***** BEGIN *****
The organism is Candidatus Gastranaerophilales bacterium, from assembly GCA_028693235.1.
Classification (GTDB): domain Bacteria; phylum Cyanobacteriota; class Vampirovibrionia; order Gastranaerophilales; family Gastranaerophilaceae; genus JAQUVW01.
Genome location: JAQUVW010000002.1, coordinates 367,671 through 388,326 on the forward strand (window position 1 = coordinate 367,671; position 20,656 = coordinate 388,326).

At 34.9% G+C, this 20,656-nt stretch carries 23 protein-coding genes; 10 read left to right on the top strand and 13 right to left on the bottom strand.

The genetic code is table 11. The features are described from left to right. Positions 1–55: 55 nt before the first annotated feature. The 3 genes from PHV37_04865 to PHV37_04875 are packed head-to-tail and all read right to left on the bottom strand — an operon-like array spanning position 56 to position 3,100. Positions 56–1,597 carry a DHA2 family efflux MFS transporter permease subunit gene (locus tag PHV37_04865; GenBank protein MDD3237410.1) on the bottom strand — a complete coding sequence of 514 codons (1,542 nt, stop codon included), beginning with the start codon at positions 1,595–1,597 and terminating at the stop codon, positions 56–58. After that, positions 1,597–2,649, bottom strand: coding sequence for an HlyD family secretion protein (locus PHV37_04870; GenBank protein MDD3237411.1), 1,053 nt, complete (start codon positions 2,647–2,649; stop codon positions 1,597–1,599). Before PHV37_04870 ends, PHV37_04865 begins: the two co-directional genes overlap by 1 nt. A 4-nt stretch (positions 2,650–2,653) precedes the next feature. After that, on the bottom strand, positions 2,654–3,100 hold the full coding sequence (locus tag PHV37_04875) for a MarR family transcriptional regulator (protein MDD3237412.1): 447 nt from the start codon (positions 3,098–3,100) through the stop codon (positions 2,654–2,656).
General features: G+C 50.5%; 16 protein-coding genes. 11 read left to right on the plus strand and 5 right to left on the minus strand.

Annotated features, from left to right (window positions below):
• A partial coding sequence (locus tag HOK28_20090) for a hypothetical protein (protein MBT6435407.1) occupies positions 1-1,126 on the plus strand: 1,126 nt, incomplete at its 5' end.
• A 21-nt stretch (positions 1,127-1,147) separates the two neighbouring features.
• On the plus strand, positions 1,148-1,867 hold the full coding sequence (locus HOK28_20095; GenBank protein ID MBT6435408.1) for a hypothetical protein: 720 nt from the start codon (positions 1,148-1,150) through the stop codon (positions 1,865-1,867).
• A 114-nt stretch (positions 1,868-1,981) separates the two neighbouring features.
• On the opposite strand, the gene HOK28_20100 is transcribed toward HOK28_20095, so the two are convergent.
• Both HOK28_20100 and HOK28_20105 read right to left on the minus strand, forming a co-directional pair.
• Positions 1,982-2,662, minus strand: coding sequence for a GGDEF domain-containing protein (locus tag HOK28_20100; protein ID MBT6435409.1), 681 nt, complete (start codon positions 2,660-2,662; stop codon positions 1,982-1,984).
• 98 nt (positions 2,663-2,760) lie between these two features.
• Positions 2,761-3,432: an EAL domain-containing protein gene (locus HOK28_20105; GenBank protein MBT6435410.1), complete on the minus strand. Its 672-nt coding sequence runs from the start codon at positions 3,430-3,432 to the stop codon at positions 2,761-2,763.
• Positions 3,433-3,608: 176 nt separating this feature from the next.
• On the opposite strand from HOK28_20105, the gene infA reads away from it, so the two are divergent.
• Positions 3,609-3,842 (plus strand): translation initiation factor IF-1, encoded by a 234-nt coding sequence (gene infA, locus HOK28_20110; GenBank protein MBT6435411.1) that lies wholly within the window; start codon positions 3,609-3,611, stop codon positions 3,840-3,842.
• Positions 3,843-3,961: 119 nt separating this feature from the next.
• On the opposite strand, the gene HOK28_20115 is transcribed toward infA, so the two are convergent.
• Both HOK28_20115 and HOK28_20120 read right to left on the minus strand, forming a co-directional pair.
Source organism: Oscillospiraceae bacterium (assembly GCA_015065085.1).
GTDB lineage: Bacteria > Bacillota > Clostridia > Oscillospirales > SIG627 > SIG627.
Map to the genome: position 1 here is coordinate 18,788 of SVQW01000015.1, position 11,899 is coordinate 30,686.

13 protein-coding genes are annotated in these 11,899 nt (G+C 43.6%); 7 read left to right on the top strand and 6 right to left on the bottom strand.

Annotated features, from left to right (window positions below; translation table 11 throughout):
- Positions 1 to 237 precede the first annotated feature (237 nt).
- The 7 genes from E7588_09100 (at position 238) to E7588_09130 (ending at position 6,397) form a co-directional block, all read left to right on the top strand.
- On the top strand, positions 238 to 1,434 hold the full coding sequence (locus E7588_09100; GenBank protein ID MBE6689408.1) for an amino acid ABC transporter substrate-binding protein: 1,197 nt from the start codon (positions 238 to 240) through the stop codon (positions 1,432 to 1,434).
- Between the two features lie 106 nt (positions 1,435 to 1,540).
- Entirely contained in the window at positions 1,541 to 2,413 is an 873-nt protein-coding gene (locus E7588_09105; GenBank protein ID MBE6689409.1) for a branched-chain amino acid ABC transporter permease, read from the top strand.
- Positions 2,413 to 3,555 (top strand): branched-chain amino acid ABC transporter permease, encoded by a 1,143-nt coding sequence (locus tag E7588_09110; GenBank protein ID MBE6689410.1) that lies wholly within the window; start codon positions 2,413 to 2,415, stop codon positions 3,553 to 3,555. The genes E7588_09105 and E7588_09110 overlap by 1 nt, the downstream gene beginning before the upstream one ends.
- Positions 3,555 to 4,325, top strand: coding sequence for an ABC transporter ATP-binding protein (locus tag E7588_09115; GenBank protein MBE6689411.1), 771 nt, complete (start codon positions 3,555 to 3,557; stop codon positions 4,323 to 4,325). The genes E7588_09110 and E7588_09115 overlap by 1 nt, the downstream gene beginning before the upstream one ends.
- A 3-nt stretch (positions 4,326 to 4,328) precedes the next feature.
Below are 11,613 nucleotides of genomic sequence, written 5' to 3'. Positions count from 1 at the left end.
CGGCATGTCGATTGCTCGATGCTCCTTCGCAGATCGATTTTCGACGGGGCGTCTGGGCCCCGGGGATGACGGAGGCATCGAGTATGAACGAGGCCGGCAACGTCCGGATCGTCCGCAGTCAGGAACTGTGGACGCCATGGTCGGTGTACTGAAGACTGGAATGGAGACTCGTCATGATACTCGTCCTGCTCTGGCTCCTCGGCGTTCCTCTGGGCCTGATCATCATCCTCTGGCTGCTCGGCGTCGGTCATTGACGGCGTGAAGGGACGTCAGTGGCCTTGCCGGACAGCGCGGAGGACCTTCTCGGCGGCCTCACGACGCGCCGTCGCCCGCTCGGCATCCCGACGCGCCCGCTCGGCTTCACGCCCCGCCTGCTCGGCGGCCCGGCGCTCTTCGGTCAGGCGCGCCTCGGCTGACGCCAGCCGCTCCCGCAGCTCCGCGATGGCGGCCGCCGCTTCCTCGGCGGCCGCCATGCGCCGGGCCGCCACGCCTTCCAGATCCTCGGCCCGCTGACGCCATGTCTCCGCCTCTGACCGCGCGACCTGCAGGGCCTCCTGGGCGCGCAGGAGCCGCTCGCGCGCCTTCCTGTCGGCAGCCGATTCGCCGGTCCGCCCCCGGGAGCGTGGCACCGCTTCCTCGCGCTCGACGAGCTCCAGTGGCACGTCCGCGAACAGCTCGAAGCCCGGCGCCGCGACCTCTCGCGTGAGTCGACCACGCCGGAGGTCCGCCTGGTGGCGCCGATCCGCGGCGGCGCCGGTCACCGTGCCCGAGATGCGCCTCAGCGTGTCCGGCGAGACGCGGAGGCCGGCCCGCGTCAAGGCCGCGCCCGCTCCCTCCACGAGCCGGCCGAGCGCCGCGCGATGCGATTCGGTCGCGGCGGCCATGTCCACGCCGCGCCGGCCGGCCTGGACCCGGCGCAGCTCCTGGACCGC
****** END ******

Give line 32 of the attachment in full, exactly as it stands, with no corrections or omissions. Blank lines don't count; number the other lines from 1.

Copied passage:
- Entirely contained in the window at positions 1,541 to 2,413 is an 873-nt protein-coding gene (locus E7588_09105; GenBank protein ID MBE6689409.1) for a branched-chain amino acid ABC transporter permease, read from the top strand.